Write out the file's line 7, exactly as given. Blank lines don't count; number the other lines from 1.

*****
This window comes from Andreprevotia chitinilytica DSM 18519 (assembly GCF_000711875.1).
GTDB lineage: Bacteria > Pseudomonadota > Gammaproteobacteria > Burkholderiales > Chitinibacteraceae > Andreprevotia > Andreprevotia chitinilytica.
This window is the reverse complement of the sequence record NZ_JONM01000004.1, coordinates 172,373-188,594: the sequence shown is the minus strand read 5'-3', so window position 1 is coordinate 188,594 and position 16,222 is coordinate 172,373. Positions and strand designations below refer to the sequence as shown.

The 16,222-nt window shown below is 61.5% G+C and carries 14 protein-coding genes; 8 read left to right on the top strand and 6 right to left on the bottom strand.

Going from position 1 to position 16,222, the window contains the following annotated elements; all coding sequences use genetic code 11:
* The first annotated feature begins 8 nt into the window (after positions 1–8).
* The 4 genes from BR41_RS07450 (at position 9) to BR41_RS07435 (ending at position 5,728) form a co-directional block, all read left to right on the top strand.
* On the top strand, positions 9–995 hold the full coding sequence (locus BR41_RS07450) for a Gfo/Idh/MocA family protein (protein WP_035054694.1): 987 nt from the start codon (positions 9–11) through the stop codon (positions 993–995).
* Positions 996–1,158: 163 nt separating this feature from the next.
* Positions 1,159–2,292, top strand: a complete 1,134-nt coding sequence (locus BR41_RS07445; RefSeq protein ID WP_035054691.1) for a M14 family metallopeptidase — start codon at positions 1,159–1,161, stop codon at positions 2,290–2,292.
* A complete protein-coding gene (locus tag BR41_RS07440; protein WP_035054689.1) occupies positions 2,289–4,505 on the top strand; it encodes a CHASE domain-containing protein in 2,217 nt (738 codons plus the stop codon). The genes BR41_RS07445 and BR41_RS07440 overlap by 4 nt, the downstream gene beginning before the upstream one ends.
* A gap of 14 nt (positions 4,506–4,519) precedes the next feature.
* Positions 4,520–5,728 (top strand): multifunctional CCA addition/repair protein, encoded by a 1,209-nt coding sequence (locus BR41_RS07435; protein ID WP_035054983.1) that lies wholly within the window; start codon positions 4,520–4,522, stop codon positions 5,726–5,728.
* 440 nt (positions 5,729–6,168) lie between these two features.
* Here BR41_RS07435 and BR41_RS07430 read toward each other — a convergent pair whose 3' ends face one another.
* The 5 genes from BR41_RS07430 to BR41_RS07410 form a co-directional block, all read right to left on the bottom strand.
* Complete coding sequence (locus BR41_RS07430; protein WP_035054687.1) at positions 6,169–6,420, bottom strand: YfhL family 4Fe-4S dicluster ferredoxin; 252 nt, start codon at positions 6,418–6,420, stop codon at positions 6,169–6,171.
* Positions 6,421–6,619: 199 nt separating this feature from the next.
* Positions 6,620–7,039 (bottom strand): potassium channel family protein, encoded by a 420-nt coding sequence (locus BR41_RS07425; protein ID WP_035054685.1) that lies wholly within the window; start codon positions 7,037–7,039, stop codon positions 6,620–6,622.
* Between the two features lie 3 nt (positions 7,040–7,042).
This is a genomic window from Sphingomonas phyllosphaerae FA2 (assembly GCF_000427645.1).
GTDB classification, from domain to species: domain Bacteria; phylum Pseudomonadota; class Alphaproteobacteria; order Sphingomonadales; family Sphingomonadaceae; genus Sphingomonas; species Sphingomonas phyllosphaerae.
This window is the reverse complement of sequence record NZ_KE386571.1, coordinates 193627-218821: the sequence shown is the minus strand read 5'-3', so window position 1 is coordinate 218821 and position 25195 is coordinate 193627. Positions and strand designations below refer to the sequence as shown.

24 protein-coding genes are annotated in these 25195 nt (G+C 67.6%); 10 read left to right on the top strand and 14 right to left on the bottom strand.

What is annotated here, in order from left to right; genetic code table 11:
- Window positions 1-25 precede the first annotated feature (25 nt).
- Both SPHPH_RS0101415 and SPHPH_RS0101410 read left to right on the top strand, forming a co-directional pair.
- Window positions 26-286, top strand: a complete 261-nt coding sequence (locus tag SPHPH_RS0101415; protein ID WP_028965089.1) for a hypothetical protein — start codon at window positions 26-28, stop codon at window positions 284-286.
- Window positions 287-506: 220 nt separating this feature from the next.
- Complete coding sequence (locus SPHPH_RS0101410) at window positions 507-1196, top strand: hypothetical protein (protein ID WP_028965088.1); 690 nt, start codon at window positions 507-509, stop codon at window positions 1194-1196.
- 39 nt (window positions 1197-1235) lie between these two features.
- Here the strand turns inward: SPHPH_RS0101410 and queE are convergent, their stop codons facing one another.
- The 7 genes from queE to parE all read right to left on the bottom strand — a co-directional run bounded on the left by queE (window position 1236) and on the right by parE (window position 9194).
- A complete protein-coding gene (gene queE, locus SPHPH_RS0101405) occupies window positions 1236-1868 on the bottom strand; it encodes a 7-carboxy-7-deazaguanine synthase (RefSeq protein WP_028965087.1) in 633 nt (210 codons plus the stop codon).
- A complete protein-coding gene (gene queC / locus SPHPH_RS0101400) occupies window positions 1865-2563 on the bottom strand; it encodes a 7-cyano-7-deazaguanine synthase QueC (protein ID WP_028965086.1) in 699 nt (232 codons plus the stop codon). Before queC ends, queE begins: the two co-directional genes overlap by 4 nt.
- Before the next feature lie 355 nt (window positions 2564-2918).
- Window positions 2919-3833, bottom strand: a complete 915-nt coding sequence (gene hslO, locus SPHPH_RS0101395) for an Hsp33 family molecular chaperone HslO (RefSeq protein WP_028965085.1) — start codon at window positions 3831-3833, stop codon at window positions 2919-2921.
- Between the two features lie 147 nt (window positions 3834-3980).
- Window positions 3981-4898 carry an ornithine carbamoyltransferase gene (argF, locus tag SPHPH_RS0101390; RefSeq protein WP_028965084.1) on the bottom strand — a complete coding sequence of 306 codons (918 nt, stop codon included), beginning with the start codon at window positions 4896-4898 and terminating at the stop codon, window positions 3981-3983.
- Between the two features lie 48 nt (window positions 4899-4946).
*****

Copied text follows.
* The 4 genes from BR41_RS07450 (at position 9) to BR41_RS07435 (ending at position 5,728) form a co-directional block, all read left to right on the top strand.